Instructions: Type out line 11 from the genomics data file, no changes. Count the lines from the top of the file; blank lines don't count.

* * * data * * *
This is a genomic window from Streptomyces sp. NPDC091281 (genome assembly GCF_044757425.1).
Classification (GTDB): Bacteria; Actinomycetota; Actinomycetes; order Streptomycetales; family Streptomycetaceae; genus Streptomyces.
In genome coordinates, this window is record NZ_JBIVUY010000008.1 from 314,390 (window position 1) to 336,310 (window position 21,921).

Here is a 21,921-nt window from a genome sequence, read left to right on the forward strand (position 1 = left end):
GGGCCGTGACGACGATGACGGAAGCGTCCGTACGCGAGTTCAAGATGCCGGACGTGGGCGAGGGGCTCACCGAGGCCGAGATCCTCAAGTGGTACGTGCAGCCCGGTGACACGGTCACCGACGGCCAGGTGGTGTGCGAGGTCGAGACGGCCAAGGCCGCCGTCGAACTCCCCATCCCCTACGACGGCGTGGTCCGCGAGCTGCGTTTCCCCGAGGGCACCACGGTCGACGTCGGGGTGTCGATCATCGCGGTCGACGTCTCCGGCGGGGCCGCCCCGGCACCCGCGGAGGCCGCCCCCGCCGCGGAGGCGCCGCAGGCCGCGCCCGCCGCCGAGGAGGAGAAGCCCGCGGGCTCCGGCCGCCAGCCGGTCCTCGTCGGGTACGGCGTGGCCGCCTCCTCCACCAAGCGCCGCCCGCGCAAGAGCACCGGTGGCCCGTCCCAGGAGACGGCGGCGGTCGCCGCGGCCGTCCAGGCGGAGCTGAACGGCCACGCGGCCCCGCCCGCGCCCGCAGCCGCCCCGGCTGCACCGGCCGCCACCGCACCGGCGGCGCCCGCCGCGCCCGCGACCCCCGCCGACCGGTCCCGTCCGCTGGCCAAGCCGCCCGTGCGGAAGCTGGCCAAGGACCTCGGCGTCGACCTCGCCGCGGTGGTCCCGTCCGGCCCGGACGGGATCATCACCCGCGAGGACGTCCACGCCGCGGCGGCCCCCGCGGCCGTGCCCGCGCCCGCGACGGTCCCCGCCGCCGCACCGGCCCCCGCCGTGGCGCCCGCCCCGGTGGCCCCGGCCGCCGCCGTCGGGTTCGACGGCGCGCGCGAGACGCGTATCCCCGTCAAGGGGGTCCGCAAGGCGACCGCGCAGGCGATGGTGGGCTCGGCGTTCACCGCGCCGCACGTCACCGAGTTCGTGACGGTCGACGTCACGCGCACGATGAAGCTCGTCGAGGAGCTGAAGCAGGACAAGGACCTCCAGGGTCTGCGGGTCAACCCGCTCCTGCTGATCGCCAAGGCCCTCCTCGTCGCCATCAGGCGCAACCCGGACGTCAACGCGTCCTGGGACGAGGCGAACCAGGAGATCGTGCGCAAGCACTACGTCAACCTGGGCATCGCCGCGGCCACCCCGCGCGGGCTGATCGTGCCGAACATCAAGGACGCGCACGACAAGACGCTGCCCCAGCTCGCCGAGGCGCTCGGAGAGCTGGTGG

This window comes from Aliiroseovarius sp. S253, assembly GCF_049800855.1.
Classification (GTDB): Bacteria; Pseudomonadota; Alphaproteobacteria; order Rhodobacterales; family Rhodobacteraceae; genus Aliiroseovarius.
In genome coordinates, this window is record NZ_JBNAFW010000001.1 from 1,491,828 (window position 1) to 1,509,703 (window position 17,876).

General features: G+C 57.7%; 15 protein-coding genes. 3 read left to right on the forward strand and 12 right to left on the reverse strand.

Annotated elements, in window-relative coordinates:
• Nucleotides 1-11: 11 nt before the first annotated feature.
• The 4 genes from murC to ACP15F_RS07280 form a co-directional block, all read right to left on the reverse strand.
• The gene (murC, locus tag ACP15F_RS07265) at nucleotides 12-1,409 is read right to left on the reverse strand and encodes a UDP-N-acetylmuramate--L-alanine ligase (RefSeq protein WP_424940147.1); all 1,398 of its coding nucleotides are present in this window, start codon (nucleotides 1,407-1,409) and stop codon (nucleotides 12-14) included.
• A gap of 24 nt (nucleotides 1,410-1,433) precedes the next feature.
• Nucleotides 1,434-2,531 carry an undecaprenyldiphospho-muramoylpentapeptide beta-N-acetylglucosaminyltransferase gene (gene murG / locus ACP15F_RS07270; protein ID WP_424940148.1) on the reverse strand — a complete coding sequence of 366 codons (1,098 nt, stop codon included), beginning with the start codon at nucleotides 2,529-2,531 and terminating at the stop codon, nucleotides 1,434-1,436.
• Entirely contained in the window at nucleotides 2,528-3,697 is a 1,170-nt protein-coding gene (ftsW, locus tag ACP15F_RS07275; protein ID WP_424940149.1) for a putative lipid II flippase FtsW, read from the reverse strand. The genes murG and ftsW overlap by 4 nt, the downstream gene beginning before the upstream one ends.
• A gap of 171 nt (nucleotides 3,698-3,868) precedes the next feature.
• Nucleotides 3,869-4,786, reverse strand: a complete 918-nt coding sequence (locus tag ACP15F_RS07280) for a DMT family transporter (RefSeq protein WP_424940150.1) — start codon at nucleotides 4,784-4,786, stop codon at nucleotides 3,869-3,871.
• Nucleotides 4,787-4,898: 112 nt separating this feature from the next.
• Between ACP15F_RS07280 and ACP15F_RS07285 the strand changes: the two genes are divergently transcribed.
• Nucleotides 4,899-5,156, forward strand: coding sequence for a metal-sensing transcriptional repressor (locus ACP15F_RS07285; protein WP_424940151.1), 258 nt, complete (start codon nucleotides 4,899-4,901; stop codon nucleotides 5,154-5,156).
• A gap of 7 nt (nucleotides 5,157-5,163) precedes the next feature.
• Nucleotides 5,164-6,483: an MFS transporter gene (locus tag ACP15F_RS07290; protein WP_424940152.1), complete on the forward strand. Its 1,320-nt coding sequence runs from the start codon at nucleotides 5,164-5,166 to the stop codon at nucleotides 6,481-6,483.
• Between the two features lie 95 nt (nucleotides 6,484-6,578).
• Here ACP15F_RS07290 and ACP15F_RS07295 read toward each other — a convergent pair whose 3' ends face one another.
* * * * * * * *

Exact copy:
• Nucleotides 1-11: 11 nt before the first annotated feature.